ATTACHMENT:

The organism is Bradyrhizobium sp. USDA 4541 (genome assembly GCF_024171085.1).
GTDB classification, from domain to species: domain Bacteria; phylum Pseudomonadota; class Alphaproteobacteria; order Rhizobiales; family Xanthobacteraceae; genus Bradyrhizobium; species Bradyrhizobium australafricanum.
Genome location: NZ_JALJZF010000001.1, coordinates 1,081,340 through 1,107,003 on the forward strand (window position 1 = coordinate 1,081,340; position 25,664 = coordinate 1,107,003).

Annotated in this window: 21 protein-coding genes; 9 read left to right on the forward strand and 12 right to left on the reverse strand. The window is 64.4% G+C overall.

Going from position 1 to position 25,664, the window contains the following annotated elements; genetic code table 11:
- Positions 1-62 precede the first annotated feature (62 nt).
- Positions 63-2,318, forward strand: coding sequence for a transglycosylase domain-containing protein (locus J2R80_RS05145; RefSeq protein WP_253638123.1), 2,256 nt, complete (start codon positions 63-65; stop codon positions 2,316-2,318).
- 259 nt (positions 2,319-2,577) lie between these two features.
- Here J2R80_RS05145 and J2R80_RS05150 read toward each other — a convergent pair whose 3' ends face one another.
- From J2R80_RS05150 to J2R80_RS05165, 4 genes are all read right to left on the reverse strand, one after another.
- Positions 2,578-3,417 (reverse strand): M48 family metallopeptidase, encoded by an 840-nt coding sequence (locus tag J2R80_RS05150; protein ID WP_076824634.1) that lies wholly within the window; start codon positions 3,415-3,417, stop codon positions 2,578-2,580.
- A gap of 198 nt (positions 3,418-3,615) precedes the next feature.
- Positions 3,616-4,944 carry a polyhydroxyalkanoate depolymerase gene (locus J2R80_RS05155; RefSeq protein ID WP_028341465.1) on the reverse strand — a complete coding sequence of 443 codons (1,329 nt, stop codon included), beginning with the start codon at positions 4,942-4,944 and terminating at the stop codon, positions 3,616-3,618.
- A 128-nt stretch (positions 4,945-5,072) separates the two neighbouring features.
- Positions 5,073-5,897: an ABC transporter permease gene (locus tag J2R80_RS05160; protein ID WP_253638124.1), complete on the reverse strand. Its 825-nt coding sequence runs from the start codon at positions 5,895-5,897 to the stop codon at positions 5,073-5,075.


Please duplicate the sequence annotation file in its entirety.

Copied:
The organism is Bradyrhizobium sp. USDA 4541 (genome assembly GCF_024171085.1).
GTDB classification, from domain to species: domain Bacteria; phylum Pseudomonadota; class Alphaproteobacteria; order Rhizobiales; family Xanthobacteraceae; genus Bradyrhizobium; species Bradyrhizobium australafricanum.
Genome location: NZ_JALJZF010000001.1, coordinates 1,081,340 through 1,107,003 on the forward strand (window position 1 = coordinate 1,081,340; position 25,664 = coordinate 1,107,003).

Annotated in this window: 21 protein-coding genes; 9 read left to right on the forward strand and 12 right to left on the reverse strand. The window is 64.4% G+C overall.

Going from position 1 to position 25,664, the window contains the following annotated elements; genetic code table 11:
- Positions 1-62 precede the first annotated feature (62 nt).
- Positions 63-2,318, forward strand: coding sequence for a transglycosylase domain-containing protein (locus J2R80_RS05145; RefSeq protein WP_253638123.1), 2,256 nt, complete (start codon positions 63-65; stop codon positions 2,316-2,318).
- 259 nt (positions 2,319-2,577) lie between these two features.
- Here J2R80_RS05145 and J2R80_RS05150 read toward each other — a convergent pair whose 3' ends face one another.
- From J2R80_RS05150 to J2R80_RS05165, 4 genes are all read right to left on the reverse strand, one after another.
- Positions 2,578-3,417 (reverse strand): M48 family metallopeptidase, encoded by an 840-nt coding sequence (locus tag J2R80_RS05150; protein ID WP_076824634.1) that lies wholly within the window; start codon positions 3,415-3,417, stop codon positions 2,578-2,580.
- A gap of 198 nt (positions 3,418-3,615) precedes the next feature.
- Positions 3,616-4,944 carry a polyhydroxyalkanoate depolymerase gene (locus J2R80_RS05155; RefSeq protein ID WP_028341465.1) on the reverse strand — a complete coding sequence of 443 codons (1,329 nt, stop codon included), beginning with the start codon at positions 4,942-4,944 and terminating at the stop codon, positions 3,616-3,618.
- A 128-nt stretch (positions 4,945-5,072) separates the two neighbouring features.
- Positions 5,073-5,897: an ABC transporter permease gene (locus tag J2R80_RS05160; protein ID WP_253638124.1), complete on the reverse strand. Its 825-nt coding sequence runs from the start codon at positions 5,895-5,897 to the stop codon at positions 5,073-5,075.